HARTFORD (CBS Hartford)– Nobody enjoys the stress and strain of putting in extended hours at the office and new research shows those long days and nights could even pose a serious risk to your heart.

Researchers found that working 55 hours or more each week is linked to a 33 percent higher risk of stroke and a 13 percent higher risk of developing heart disease, compared to those who work 35 to 40 hours a week, as reported by CBS News.

The University College London study evaluated data from over 600,000 people from the U.S., Europe, and Australia while reviewing data examining the relationship between longer working hours and the effect on the heart.

“Long working hours are common and may affect [the] vascular system, but the evidence is limited,” study author Mika Kivimäki told CBS News. “We wanted to address this gap in knowledge. The five previous published studies on long working hours and coronary heart disease comprised 15,000 participants. With data from over 600,000 men and women, our study is 40 times larger.”

Compared to people who worked a standard 35 to 40 hour week, people who worked between 41 to 48 hours also had a 10 percent higher risk of stroke. When hours increased to 49 to 54 hours, chance of stroke rose to 27 percent.

Researchers note that the study shows only a association, but while there is no proof of a cause and effect relationship, working long hours can contribute to unhealthy lifestyle behaviors that impact health.

“When people spend more than 50 hours a week sitting down on a chair, obviously there’s more physical inactivity,” Dr. Rafael Alexander Ortiz, Director of Interventional Neuroradiology and Stroke at Lenox Hill Hospital in New York City, told CBS News. “At the same time, people that have more stress because of longer working hours, there’s a correlation with increased alcohol consumption and potentially increased incidence of cigarette smoking.”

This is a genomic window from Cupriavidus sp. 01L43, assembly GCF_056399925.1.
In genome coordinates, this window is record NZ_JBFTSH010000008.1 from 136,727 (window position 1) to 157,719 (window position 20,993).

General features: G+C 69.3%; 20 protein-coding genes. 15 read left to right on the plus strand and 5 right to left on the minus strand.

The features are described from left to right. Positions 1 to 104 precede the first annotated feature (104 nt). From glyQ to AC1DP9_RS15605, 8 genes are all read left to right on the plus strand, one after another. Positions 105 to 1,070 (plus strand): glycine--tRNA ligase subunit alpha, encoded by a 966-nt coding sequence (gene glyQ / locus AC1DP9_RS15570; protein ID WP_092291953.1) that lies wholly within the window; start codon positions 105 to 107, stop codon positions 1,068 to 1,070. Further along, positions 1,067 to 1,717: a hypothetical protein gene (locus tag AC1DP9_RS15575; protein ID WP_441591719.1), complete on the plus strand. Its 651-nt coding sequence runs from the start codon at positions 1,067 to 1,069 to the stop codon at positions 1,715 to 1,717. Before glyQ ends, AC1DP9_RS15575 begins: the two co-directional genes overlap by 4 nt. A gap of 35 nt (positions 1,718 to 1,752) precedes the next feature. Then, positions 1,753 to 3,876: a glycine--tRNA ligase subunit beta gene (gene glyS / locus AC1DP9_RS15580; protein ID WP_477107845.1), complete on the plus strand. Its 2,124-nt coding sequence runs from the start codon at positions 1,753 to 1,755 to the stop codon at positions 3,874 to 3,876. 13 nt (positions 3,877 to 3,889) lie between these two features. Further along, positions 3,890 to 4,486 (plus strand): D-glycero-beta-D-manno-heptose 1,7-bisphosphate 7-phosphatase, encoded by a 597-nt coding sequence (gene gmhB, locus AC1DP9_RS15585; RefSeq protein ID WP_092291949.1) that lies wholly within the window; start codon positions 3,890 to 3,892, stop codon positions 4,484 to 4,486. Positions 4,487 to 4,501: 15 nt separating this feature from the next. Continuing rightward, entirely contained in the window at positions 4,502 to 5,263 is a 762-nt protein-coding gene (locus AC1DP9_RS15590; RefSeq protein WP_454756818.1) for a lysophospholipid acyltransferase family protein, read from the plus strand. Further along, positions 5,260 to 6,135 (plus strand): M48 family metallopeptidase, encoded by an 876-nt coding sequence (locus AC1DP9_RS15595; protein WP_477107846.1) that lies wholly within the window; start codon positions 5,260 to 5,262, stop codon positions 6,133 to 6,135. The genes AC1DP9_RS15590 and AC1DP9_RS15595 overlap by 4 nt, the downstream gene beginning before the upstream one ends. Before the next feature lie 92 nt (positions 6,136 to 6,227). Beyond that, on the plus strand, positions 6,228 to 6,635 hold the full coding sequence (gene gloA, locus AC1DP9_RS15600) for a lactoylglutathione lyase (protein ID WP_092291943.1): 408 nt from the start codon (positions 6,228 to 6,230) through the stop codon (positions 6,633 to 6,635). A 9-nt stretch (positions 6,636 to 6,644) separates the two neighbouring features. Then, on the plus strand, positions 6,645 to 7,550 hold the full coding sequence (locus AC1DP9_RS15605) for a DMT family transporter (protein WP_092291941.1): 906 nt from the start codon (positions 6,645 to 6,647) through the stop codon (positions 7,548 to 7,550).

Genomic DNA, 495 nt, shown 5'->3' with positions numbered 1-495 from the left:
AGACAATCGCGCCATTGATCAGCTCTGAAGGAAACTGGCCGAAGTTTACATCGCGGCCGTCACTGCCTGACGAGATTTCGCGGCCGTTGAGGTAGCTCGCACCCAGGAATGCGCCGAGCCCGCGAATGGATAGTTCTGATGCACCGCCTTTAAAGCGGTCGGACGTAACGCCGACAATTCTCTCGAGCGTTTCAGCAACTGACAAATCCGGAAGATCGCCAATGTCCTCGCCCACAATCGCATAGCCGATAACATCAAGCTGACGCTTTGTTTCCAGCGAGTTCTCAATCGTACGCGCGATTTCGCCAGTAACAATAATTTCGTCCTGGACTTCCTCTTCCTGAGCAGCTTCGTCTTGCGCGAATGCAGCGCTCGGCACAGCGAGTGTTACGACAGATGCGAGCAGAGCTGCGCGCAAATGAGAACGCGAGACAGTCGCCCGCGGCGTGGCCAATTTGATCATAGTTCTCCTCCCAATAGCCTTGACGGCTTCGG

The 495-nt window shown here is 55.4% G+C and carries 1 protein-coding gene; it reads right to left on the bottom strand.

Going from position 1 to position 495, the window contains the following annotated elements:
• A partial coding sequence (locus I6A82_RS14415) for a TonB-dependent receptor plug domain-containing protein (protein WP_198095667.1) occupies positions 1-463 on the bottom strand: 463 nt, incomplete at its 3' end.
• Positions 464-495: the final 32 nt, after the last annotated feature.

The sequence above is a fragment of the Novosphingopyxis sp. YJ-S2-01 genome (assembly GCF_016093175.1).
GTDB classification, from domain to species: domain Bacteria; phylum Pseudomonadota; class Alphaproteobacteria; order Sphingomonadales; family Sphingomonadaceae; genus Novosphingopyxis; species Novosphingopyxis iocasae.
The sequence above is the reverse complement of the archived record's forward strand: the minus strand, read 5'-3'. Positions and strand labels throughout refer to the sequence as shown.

Researchers warn that patients and doctors should be aware of blood pressure levels, physical activity, nutrition, alcohol consumption, and stress management as a means of prevention.

“Management of vascular risk factors is particularly important for individuals who work long hours,” Kivimäki told CBS News.

Ortiz, who was not involved in the study, says that taking breaks from work to help decrease stress is recommended.

“It is important for people to recognize that there is a risk of developing other conditions because of the stressful environment at work,” he said. “So meditation, exercises that do help with clearing the mind. Maybe go for a walk on your lunch break.”

Study authors and outside experts agree that more research is needed to better understand the possibly harmful effects of long hours on the heart.

The findings were published Wednesday in The Lancet.


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